There is an impressive level of thought that has gone into these traits and Cellar Door Games have done a fantastic job in making Rogue Legacy, a game that could all too easily have become bland and repetitive, a truly engaging and fresh experience. Even after I had massacred my way through twenty generations, I was still finding new combinations that worked well to keep everything new and engaging.
Outside of the combat you have the exploration, an unending task in a randomly generated world. Each area will have secrets like a journal that you can find to inform you of previous occupants of the castle, a jukebox to change the music and more treasure than you can shake your sword at. By picking up gold you can upgrade your lineage’s stats and unlock new ways to tackle the game. By upgrading your Manor, you can increase your health, manna, carry weight and strength, along with these standard upgrades you can also unlock the enchantress and architect. As standard you will already have access to the blacksmith, a lovely chap who will supply you with armour and equipment, but that isn’t enough on its own. The enchantress will allow you to buy Runes that will buff certain pieces of armour and it is essential that you make sure your equipment is up to the task for the rather unforgiving and brutally punishing gameplay that ensues. The Architect will allow you to lock down the previous build of the castle for the cost of 40% of whatever gold you pick up, it is a high price but one that I paid willingly. Once the castle has been locked down (only for your current life) you can re-enter the castle that you were last in, this makes a huge difference as knowing what is through each room means that you can explore more fully and find the bosses that you need to beat in order to get through a mysterious golden door.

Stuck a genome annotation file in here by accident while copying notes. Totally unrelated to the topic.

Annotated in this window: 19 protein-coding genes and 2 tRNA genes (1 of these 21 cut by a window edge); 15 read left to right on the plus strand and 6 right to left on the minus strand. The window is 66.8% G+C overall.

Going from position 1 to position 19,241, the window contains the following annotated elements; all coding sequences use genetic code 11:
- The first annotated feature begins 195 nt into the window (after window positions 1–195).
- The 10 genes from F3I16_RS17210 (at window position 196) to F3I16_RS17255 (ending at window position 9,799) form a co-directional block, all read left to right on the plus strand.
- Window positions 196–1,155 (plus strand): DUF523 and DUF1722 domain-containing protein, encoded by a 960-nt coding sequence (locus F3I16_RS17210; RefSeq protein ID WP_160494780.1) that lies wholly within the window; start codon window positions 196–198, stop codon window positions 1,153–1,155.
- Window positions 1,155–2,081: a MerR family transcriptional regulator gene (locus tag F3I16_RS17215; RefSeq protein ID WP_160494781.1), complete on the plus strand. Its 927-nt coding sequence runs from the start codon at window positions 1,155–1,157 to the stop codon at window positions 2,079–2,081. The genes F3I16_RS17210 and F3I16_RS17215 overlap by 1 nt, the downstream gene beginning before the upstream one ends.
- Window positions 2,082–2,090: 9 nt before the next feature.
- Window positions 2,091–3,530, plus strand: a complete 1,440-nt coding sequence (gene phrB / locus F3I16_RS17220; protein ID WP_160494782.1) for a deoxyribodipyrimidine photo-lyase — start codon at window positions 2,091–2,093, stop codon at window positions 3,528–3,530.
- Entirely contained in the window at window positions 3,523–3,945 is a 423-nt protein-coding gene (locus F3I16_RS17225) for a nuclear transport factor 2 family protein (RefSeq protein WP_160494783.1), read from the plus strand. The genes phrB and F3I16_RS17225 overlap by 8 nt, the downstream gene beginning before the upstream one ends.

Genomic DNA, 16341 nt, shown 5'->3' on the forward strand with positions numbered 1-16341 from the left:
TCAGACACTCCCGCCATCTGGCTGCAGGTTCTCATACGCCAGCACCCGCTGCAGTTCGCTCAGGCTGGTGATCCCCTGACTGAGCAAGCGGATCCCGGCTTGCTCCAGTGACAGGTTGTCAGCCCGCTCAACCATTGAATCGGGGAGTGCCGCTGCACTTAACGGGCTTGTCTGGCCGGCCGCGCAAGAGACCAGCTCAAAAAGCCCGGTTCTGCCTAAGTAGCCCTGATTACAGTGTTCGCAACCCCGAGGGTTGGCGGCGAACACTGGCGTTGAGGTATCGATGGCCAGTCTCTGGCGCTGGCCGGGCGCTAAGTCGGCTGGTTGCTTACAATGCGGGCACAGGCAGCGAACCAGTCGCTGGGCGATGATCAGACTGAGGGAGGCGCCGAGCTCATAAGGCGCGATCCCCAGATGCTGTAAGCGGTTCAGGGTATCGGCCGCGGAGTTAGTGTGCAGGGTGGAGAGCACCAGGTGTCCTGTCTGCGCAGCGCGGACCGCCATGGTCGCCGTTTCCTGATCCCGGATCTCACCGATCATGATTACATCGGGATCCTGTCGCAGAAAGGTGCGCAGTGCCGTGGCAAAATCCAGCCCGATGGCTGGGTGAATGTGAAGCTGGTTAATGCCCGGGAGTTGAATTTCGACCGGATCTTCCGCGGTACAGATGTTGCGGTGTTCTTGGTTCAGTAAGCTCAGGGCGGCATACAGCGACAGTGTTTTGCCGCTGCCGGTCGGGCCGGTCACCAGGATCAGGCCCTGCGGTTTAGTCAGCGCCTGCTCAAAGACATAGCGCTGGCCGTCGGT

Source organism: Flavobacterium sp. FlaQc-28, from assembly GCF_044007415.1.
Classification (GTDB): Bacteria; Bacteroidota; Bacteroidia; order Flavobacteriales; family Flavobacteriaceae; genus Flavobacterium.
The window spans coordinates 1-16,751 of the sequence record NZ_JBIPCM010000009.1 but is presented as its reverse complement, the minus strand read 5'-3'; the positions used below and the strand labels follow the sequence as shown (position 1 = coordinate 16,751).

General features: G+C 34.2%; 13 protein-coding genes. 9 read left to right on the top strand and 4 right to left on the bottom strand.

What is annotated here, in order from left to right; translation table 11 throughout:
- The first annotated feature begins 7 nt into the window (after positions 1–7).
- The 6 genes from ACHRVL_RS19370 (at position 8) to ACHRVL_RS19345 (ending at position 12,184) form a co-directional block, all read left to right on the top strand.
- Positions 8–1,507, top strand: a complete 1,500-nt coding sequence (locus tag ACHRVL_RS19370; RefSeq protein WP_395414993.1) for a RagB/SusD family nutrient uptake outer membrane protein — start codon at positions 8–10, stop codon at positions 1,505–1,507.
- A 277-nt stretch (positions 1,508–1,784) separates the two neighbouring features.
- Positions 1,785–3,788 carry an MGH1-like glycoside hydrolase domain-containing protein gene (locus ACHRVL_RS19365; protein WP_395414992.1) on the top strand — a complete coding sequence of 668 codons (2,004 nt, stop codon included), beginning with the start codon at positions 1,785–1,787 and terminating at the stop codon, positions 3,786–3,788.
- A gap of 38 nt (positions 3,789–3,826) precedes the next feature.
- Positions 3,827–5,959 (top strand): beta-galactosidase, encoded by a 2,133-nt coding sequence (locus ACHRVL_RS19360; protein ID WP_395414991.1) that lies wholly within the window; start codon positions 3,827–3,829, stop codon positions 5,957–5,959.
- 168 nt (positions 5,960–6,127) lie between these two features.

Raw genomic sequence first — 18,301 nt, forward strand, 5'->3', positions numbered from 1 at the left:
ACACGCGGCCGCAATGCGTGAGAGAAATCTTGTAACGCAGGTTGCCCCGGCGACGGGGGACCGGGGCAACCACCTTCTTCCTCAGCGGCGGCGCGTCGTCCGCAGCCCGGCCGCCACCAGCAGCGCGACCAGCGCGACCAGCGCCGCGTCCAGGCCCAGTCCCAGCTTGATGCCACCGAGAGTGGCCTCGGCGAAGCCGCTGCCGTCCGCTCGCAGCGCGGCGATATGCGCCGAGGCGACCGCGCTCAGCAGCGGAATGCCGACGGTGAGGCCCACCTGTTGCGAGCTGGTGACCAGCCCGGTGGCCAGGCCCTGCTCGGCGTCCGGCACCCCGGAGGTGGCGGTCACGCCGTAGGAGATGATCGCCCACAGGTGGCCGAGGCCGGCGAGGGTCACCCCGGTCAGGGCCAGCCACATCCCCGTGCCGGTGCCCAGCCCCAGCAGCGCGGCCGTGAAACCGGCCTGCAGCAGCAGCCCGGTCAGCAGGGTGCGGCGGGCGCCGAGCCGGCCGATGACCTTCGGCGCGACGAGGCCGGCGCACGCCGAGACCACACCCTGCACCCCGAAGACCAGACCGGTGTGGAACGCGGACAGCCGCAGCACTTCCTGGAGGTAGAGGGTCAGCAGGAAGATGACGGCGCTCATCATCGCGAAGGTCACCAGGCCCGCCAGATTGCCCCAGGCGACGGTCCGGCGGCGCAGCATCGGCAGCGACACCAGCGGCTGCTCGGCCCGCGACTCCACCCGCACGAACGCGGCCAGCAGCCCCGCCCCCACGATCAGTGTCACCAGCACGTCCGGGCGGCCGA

Rogue Legacy is a game that I thought I wouldn’t like after the first hour of play but once I looked into the upgrading system and started to play with an overall goal in mind rather than the cavalier way that I started, I found Rogue Legacy to have an entire world of depth that was open to me. It is a hard game, there’s no question but aside from the lack of explanation at the start of the game it is a fantastic outing for any platforming or Rogue-like fans.
Rogue Legacy is a great Rogue-Lite, it is inventive, funny and addictive with enough replayability to see you through the long medieval winter. Cellar Door Games haven’t just followed a blueprint for a typical Rouge-like, they have made their own monster. Character abilities and traits work wonders at keeping Rogue Legacy fresh and engaging and with a huge variety of monsters and enemies, there is plenty to keep you occupied. The lack of explanation or direction at the start of the game is annoying and confusing, but if you can preserver, the sky is the limit.
- Graphics – 78/100
- Audio— 85/100
- Gameplay— 86/100
- Story— 51/100
- Value For Money—94/100
Overall – 82